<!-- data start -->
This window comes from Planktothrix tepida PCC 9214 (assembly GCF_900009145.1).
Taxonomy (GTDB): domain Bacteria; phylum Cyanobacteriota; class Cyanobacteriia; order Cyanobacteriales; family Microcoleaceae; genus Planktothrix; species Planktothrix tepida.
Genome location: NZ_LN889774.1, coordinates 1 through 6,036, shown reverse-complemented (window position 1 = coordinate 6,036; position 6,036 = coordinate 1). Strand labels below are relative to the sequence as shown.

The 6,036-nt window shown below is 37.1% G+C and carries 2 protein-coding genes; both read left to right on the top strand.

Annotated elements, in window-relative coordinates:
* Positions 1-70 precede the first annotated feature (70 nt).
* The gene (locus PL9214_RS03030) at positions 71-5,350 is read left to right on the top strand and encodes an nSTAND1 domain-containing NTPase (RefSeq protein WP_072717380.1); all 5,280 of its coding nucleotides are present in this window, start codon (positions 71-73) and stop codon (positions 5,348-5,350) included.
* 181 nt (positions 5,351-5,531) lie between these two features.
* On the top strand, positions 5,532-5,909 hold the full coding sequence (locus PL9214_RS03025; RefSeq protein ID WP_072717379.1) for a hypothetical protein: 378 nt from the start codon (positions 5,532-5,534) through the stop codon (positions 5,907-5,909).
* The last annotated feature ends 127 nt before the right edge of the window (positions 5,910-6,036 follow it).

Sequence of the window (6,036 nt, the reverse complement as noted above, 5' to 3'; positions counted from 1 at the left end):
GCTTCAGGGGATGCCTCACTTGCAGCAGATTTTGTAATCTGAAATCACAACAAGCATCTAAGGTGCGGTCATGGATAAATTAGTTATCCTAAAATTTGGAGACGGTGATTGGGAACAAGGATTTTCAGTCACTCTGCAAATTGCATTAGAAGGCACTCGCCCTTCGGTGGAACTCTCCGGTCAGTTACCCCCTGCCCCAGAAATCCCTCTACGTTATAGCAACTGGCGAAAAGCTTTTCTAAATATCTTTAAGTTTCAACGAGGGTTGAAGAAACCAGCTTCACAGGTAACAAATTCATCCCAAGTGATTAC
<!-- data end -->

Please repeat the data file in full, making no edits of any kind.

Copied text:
This window comes from Planktothrix tepida PCC 9214 (assembly GCF_900009145.1).
Taxonomy (GTDB): domain Bacteria; phylum Cyanobacteriota; class Cyanobacteriia; order Cyanobacteriales; family Microcoleaceae; genus Planktothrix; species Planktothrix tepida.
Genome location: NZ_LN889774.1, coordinates 1 through 6,036, shown reverse-complemented (window position 1 = coordinate 6,036; position 6,036 = coordinate 1). Strand labels below are relative to the sequence as shown.

The 6,036-nt window shown below is 37.1% G+C and carries 2 protein-coding genes; both read left to right on the top strand.

Annotated elements, in window-relative coordinates:
* Positions 1-70 precede the first annotated feature (70 nt).
* The gene (locus PL9214_RS03030) at positions 71-5,350 is read left to right on the top strand and encodes an nSTAND1 domain-containing NTPase (RefSeq protein WP_072717380.1); all 5,280 of its coding nucleotides are present in this window, start codon (positions 71-73) and stop codon (positions 5,348-5,350) included.
* 181 nt (positions 5,351-5,531) lie between these two features.
* On the top strand, positions 5,532-5,909 hold the full coding sequence (locus PL9214_RS03025; RefSeq protein ID WP_072717379.1) for a hypothetical protein: 378 nt from the start codon (positions 5,532-5,534) through the stop codon (positions 5,907-5,909).
* The last annotated feature ends 127 nt before the right edge of the window (positions 5,910-6,036 follow it).

Sequence of the window (6,036 nt, the reverse complement as noted above, 5' to 3'; positions counted from 1 at the left end):
GCTTCAGGGGATGCCTCACTTGCAGCAGATTTTGTAATCTGAAATCACAACAAGCATCTAAGGTGCGGTCATGGATAAATTAGTTATCCTAAAATTTGGAGACGGTGATTGGGAACAAGGATTTTCAGTCACTCTGCAAATTGCATTAGAAGGCACTCGCCCTTCGGTGGAACTCTCCGGTCAGTTACCCCCTGCCCCAGAAATCCCTCTACGTTATAGCAACTGGCGAAAAGCTTTTCTAAATATCTTTAAGTTTCAACGAGGGTTGAAGAAACCAGCTTCACAGGTAACAAATTCATCCCAAGTGATTAC